City of St. Joseph, Transport

Type:		Steel barge, Iron barge
Size: 		254 ft. x 34 ft x 16.6 ft, 1439 gt.		
                254.1 ft x 45.9 ft. x 14 ft., 1594 gt.
Depth:		25 - 35 ft.
LORAN: 		31777.6 / 46581.4, 31777.5 / 46582.2
LAT/LON:	47.28.20/88.06.75', 47.28.10/88.06.58'

The barges City of St. Joseph and Transport were under tow of the tug John Roen on the evening of September 21, 1942 off of the Keweenaw Peninsula when they were lost. They were carrying full deck loads of pulpwood from Grand Marais, Minnesota to Port Huron, Michigan. A Northwest gale was blowing when the St. Joe's rudder chains broke making her unmanageable. Parting her towline, she was at the mercy of the gale. The tug John Roen sent out a distress signal and the Eagle Harbor Lifesaving Station responded, taking the men off of the Transport which was still under tow, but taking a terrible beating. The Transport too, soon parted her tow line and was also at the gale's mercy.

Daybreak revealed that both vessels had run aground on a small reef outside Little Grand Marais Harbor, just East of Eagle Harbor. The pounding surf had quickly breached the barges' hulls and scuttled both vessels. As the barges were hauling logs, the crew attempted to grab onto the floating debris and ride it to shore. Unfortunately, Katherine McLeod the wife of the St. Joe's Captain was killed by the churning pulpwood logs.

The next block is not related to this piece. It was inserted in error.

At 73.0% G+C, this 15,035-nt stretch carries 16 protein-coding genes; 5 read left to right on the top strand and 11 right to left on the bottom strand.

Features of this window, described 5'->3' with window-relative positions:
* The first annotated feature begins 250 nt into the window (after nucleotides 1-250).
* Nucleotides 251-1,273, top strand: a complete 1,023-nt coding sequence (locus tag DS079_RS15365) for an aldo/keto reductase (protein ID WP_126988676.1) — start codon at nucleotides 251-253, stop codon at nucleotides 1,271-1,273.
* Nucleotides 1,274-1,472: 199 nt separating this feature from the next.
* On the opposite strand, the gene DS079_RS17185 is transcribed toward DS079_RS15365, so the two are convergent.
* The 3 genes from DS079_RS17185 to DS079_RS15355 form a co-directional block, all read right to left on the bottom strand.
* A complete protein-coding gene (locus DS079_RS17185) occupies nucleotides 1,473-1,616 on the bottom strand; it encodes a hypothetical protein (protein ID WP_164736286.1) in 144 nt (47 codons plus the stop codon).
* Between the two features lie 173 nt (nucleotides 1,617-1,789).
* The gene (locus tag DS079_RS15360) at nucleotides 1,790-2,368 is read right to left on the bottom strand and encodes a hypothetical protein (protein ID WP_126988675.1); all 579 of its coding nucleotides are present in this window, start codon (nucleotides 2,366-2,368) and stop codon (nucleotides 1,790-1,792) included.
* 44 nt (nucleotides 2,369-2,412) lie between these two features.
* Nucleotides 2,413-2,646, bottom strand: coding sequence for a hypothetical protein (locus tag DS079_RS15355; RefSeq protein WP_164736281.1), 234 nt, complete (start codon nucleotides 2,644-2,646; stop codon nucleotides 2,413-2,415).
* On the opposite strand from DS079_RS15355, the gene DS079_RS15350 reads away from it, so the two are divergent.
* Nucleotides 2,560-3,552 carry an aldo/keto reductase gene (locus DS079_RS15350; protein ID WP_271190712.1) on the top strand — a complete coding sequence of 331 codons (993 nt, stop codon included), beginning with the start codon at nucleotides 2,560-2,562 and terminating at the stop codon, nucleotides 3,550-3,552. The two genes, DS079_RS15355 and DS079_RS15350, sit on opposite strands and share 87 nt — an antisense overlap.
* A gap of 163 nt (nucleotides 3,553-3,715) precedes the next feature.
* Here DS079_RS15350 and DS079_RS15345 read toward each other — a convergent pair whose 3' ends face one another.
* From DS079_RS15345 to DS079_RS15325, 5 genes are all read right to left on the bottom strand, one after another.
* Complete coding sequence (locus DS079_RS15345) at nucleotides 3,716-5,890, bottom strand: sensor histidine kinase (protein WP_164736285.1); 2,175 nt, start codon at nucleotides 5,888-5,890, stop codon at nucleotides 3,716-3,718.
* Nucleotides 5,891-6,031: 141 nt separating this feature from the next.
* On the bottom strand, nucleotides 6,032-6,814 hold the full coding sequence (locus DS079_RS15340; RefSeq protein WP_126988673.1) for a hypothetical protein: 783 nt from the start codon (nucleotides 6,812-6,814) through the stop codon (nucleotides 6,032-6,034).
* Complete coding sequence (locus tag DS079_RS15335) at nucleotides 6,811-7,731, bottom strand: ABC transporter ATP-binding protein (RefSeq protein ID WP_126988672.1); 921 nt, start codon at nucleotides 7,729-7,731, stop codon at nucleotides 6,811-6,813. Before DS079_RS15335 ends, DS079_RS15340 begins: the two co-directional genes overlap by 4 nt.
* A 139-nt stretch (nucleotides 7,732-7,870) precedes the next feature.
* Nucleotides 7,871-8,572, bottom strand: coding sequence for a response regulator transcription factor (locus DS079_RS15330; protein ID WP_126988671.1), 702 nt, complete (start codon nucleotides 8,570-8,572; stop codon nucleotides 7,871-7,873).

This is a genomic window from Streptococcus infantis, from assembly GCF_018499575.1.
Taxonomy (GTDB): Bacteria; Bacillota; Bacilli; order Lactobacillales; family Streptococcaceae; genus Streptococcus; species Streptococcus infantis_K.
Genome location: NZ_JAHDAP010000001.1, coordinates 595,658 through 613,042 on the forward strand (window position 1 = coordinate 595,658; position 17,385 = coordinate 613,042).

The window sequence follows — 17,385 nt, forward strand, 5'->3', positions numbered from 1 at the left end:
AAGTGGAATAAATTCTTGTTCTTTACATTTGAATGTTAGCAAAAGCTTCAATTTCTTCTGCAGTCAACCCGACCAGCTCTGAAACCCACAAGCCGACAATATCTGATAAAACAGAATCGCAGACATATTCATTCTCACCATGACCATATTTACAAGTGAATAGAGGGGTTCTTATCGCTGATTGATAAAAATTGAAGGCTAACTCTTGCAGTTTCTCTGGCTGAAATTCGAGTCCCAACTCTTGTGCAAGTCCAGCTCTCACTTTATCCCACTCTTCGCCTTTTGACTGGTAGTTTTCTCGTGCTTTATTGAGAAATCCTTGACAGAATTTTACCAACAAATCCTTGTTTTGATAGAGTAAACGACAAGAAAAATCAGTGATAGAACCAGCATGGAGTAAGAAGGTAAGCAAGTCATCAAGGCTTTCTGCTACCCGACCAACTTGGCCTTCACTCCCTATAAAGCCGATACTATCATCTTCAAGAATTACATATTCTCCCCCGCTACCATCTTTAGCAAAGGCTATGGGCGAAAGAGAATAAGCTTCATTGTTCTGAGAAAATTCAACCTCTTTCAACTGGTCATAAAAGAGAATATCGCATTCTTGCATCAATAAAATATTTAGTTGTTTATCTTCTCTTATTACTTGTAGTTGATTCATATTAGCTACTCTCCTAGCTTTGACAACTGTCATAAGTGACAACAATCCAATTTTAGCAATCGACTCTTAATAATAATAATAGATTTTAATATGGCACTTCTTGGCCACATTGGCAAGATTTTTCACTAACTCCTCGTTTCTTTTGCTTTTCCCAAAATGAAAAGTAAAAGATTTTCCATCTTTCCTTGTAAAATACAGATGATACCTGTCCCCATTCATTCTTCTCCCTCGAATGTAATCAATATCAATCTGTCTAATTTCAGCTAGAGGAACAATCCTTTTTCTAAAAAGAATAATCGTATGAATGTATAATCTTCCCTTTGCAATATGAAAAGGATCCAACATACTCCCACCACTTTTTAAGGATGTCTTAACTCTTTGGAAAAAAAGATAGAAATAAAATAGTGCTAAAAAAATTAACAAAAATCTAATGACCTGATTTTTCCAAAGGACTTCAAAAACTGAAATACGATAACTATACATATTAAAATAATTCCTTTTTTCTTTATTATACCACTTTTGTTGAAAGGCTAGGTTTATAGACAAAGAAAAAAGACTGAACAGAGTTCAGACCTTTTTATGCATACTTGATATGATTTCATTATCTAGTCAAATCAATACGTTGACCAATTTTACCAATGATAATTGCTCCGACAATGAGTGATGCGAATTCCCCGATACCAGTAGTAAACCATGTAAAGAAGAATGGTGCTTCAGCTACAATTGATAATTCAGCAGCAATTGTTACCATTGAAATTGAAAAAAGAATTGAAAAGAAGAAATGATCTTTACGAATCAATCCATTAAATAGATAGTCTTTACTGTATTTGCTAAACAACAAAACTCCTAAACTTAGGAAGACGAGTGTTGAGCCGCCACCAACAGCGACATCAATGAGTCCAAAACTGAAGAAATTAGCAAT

Some of the machinery was salvaged from the Transport, but both vessels were quite old, having been converted to barges after long careers. The St. Joe was built as the luxury passenger steamer City of Chicago in 1890. After the City of Chicago burned, she was cut down to the barge City of St. Joseph. The Transport, built in 1880 had served as a car ferry between Detroit and Windsor.

Today, the wrecks can be reached by taking a short fifteen minute boat ride out of Eagle Harbor. The site is usually bouyed and visibility is around 35 ft. Caution must be exercised because the lake is nearly always rough on the North shore of the Keweenaw and the water is rarely over 40 degrees. The St. Joe lies just off a rock outcropping and still possesses a good deal of her machinery, although both wrecks have been flattened to the bottom by waves and ice. The Transport lies about 100 yards closer to shore and can be visited in the same dive as the St. Joe. Although she is not usually bouyed, the remains of the Transport are visible from the surface.

References: Keweenaw Shipwrecks by Fred Stonehous, Julius F. Wolff Jr.'s Lake Superior Shipwrecks, Shipwreck! by David Swayze, Divers Guide to Michigan by Steve Harrington, Ships & Shipwrecks in Door County by Arthur and Lucy Frederickson

The City of St. Joseph                     The Transport on the rocks

The City of Chicago after burning                The Transport when she was new

Visit another excellent City of St. Joseph Page

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